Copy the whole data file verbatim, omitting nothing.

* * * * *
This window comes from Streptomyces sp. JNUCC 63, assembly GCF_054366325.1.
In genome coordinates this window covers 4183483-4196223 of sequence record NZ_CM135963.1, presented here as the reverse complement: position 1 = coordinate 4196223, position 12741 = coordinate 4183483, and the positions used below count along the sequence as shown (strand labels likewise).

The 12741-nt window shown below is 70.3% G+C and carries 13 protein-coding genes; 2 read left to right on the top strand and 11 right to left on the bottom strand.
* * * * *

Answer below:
This window comes from Streptomyces sp. JNUCC 63, assembly GCF_054366325.1.
In genome coordinates this window covers 4183483-4196223 of sequence record NZ_CM135963.1, presented here as the reverse complement: position 1 = coordinate 4196223, position 12741 = coordinate 4183483, and the positions used below count along the sequence as shown (strand labels likewise).

The 12741-nt window shown below is 70.3% G+C and carries 13 protein-coding genes; 2 read left to right on the top strand and 11 right to left on the bottom strand.